With Black Friday well underway – in some cases retailers started on Monday of this week – a new piece of research from MediaCom shows that as many as 33% of Irish adults intend to make a Black Friday purchase, an increase on the 24% who did so last year. This figure skews in favour of females aged between 16-34, according to MediaCom.
Some 23% of Irish people consider Black Friday an important day on the shopping calendar.
Consumers in Connacht / Ulster and Leinster (excl. Dublin) are most likely to find it important at 26% and 29% respectively. In 2016 we saw the importance of Black Friday skewed towards females, but it is now an even gender split.
One of the biggest criticisms of Black Friday, and indeed sales more broadly, is that consumers are often left feeling duped into buying something they wouldn’t ordinarily have bought. However, the research shows that this isn’t the case for Irish consumers.
Of the 24% of Irish consumers who made a purchase on Black Friday, 71% agreed they were delighted with what they bought, with only 5% claiming to be disappointed. However, 47% of those who bought something during a Black Friday promotion felt they would have made those purchases anyway without the discounts, meaning not all retailers necessarily need to jump on to the trend. 68% of Irish adults feel the event is a gimmick.
The research also found that men are most likely to be the last minute festive shoppers and that Black Friday has a positive impact on Christmas shopping costs, with 33% of those who purchased something on Black Friday agreeing that the day makes it easier to afford particular gifts before Christmas.
The research noted that that majority of shoppers (56%) begin buying gifts at least 2-3 months before Christmas, with women more likely than men to start shopping early. We also found that women are significantly more organised than men when purchasing Christmas gifts; with 31% leaving shopping until December compared to almost two thirds (40%) of men. Men are also more likely to leave Christmas shopping until the last minute rush, with 13% starting their shopping the week before Christmas compared to 5% of females.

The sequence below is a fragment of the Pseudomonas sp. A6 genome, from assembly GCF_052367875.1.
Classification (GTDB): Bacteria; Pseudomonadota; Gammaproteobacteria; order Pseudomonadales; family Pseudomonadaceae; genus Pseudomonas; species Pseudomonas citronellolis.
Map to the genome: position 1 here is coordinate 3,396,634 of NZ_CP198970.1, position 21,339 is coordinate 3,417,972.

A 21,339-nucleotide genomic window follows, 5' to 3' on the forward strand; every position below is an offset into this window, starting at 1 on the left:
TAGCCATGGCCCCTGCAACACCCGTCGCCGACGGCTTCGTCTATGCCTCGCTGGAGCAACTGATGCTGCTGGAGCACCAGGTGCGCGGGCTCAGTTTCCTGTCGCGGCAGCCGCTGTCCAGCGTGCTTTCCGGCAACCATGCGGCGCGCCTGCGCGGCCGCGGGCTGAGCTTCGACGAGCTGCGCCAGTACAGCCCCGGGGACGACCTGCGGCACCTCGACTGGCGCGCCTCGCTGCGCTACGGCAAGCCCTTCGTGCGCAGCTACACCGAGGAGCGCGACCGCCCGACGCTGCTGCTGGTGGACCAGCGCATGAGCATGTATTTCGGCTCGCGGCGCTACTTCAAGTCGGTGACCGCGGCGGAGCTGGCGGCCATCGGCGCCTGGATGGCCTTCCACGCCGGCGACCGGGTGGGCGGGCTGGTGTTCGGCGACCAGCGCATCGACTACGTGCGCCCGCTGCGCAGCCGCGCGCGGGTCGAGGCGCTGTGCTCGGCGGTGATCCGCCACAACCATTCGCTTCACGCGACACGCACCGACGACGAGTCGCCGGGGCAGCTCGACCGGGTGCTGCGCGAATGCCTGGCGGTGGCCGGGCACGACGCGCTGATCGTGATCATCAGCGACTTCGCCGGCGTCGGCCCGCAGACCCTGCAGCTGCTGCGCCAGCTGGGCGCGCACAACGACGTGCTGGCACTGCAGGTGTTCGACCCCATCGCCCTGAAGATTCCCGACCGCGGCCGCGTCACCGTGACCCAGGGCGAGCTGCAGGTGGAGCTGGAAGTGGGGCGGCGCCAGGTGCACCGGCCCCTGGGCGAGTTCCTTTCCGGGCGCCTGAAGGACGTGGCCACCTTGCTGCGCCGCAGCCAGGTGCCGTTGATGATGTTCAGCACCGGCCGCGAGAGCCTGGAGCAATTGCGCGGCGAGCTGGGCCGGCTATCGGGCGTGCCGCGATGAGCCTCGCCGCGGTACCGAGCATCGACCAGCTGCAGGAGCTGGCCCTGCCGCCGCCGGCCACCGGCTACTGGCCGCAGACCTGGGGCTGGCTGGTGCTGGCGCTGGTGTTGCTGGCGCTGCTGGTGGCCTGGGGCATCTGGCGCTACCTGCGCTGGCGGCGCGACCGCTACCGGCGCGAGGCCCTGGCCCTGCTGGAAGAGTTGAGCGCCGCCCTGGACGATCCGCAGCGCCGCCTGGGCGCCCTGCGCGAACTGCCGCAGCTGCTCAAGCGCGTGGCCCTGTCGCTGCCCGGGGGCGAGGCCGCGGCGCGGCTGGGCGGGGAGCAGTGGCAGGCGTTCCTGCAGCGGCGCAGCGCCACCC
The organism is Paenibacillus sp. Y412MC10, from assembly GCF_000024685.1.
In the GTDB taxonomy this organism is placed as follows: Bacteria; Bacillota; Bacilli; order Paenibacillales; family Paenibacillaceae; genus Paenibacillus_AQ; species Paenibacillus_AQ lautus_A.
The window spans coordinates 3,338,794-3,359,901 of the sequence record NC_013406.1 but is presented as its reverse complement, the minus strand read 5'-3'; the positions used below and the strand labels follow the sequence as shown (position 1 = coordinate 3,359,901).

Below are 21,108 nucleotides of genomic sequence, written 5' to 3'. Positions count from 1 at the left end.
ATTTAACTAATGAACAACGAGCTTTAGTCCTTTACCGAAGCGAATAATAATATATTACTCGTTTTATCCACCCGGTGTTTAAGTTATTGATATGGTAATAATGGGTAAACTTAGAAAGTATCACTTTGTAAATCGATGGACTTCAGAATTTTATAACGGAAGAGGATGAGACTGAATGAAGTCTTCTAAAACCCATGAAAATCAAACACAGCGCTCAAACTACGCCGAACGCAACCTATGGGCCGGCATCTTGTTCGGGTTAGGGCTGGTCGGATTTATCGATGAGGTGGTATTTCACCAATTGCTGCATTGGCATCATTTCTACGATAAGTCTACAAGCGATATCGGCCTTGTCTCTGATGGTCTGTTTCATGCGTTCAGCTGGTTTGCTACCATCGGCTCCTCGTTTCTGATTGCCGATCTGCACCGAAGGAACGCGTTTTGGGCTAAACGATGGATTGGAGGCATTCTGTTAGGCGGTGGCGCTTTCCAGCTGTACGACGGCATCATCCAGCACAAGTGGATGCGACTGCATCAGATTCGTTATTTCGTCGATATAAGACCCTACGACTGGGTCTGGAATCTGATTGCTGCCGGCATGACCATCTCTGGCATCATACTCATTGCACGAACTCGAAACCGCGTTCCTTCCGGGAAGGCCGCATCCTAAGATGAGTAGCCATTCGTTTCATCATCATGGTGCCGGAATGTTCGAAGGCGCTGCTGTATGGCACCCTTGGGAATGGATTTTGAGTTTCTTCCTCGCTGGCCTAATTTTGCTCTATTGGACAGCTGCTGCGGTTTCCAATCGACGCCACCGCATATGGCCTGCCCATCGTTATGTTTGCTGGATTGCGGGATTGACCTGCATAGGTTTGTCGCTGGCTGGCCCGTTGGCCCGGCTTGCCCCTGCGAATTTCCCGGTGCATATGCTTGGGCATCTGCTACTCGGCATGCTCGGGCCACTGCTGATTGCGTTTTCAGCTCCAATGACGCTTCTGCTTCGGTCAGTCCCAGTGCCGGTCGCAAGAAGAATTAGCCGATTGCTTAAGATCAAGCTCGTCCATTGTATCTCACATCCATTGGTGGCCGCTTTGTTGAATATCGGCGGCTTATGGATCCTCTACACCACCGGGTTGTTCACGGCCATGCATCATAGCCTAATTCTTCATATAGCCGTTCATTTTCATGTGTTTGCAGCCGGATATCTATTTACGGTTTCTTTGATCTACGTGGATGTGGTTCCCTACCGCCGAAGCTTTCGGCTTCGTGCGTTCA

Less than a third (27%) of Irish consumers have a set budget for Christmas 2017 – a fact likely to ring happily in the ears of retailers across the country. In 2016, 32% of Irish consumers had set a budget. In 2017, women are more likely to budget (31% v 22% of men) and 35-54s (29%) and 55+ (27%) are also more likely than younger consumers.
On average, people are planning to spend less on gifts than in 2016 (€456 v €493 in 2016). Just under half (49%) plan to spend on home furnishings with an average planned expenditure of €142 compared to €129 in 2016.
Some 61% of consumers’ Christmas shopping is done in traditional bricks and mortar stores, down slightly on 2016 (64%). Around 20% is done via international or internet-only retailer (Asos, Littlewoods, Amazon etc) (vs 19% in 2016), while 15% on a store’s website (no change on 2016) and 4% on an app (+2pp on 2016). While still small, the fact that the percentage of spend on apps has doubled and is an important watch-out for ecommerce brands.
The report concludes that 8 in 10 Irish people have given a voucher as a Christmas present and two thirds have given cash (rising to 80% of 55+) while 3% of 16-34s have sold an unwanted Christmas present online, compared to an average of 19%. 45% of Irish people have regifted a Christmas present, highest amongst women aged 35-54 (50%).
According to Ian McGrath, managing director of MediaCom Ireland: “I don’t believe Black Friday will reach the same heights in Ireland as it did in other markets. The reason for this is that the retailers and brands have extended the discounting period pre-Christmas now to maximise volume in this key selling period.”